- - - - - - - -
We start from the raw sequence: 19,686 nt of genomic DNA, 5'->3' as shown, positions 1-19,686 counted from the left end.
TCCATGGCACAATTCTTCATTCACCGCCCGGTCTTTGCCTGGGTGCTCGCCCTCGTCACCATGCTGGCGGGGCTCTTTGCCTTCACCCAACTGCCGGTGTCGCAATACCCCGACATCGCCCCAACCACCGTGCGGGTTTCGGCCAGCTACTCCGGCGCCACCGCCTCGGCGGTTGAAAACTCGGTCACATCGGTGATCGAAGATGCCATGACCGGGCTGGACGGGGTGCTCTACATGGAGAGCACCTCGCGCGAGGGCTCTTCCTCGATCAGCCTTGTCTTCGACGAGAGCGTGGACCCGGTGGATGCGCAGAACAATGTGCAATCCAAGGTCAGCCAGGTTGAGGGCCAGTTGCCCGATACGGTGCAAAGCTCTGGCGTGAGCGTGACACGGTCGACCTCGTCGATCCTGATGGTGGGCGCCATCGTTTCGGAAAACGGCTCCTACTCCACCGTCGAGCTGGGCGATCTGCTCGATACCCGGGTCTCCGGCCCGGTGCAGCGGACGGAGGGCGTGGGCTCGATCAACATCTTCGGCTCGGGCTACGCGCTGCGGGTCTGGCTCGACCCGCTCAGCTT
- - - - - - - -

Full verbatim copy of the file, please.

We start from the raw sequence: 19,686 nt of genomic DNA, 5'->3' as shown, positions 1-19,686 counted from the left end.
TCCATGGCACAATTCTTCATTCACCGCCCGGTCTTTGCCTGGGTGCTCGCCCTCGTCACCATGCTGGCGGGGCTCTTTGCCTTCACCCAACTGCCGGTGTCGCAATACCCCGACATCGCCCCAACCACCGTGCGGGTTTCGGCCAGCTACTCCGGCGCCACCGCCTCGGCGGTTGAAAACTCGGTCACATCGGTGATCGAAGATGCCATGACCGGGCTGGACGGGGTGCTCTACATGGAGAGCACCTCGCGCGAGGGCTCTTCCTCGATCAGCCTTGTCTTCGACGAGAGCGTGGACCCGGTGGATGCGCAGAACAATGTGCAATCCAAGGTCAGCCAGGTTGAGGGCCAGTTGCCCGATACGGTGCAAAGCTCTGGCGTGAGCGTGACACGGTCGACCTCGTCGATCCTGATGGTGGGCGCCATCGTTTCGGAAAACGGCTCCTACTCCACCGTCGAGCTGGGCGATCTGCTCGATACCCGGGTCTCCGGCCCGGTGCAGCGGACGGAGGGCGTGGGCTCGATCAACATCTTCGGCTCGGGCTACGCGCTGCGGGTCTGGCTCGACCCGCTCAGCTT